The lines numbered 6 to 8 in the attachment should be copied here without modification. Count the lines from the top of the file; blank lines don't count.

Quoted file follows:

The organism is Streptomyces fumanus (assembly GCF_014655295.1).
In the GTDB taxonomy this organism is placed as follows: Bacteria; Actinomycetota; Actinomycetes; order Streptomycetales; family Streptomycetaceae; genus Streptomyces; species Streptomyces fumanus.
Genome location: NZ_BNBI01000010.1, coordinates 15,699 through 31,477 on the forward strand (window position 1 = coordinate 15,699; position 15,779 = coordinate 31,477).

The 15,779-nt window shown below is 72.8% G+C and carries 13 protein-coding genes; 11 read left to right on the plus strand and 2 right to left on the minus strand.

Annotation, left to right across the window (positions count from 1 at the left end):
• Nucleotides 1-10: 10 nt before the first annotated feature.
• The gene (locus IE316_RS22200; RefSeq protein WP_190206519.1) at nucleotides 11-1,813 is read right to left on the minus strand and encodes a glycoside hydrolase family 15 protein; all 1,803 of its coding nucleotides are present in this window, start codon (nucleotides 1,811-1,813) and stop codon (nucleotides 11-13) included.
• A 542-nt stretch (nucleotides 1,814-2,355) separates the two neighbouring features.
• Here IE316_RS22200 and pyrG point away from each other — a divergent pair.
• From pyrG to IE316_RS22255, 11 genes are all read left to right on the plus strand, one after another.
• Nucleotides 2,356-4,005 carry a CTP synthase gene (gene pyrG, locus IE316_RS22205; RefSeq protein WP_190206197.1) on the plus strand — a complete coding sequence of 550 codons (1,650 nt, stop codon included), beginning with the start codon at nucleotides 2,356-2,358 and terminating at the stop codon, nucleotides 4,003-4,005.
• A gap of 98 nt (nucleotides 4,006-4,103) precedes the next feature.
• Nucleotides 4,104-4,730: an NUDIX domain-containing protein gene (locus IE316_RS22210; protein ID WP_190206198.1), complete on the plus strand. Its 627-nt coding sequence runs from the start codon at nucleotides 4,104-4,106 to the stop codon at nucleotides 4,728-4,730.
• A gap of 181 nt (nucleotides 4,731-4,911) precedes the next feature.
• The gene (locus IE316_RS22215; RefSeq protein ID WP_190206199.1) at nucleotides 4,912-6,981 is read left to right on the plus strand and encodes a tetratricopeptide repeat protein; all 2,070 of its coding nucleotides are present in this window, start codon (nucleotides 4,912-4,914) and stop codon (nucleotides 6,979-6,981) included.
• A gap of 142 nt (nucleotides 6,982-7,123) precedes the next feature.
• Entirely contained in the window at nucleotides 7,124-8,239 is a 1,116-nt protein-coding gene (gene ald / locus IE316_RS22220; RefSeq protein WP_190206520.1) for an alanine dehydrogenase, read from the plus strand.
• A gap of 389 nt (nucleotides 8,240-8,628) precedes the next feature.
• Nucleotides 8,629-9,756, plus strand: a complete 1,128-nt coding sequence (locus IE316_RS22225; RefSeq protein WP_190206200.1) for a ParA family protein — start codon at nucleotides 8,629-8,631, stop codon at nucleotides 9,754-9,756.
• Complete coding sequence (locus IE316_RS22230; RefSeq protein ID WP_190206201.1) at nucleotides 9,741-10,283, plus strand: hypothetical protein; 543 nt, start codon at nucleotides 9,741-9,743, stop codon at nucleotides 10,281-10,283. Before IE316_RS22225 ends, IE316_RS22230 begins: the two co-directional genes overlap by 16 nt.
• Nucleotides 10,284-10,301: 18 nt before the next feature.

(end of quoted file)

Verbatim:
• Nucleotides 1-10: 10 nt before the first annotated feature.
• The gene (locus IE316_RS22200; RefSeq protein WP_190206519.1) at nucleotides 11-1,813 is read right to left on the minus strand and encodes a glycoside hydrolase family 15 protein; all 1,803 of its coding nucleotides are present in this window, start codon (nucleotides 1,811-1,813) and stop codon (nucleotides 11-13) included.
• A 542-nt stretch (nucleotides 1,814-2,355) separates the two neighbouring features.